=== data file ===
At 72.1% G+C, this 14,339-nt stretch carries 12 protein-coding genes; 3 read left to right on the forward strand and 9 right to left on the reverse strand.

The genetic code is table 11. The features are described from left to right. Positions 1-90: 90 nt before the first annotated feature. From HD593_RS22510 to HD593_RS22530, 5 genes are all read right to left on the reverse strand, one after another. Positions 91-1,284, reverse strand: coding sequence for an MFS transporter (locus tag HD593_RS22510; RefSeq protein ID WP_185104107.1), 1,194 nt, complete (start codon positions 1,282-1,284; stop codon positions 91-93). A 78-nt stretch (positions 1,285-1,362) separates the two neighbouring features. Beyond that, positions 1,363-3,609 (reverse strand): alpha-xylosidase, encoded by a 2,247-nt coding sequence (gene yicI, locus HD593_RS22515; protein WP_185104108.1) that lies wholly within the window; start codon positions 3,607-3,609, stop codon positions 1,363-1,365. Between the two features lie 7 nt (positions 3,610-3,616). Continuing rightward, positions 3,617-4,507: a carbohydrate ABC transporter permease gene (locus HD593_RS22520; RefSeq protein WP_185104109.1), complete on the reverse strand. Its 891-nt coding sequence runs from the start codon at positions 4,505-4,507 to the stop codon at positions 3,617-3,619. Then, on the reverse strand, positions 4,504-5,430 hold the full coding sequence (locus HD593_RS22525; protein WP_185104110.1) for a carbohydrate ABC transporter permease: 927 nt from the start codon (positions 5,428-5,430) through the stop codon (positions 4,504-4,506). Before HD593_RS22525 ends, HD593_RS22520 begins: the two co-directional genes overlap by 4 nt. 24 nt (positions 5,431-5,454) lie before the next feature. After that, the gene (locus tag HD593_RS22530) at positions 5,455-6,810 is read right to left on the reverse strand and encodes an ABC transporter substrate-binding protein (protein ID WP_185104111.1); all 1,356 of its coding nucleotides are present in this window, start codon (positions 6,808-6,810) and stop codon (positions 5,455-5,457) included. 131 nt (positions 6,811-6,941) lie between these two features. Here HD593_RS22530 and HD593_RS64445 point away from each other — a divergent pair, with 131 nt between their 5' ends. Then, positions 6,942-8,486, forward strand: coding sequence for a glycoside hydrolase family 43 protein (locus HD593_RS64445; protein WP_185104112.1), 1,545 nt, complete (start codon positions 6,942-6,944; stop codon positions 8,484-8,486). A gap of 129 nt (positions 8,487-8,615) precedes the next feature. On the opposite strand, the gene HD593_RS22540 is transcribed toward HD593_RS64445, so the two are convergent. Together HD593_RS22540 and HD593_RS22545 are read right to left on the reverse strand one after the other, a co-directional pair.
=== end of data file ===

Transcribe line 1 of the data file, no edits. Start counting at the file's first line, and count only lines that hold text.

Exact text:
At 72.1% G+C, this 14,339-nt stretch carries 12 protein-coding genes; 3 read left to right on the forward strand and 9 right to left on the reverse strand.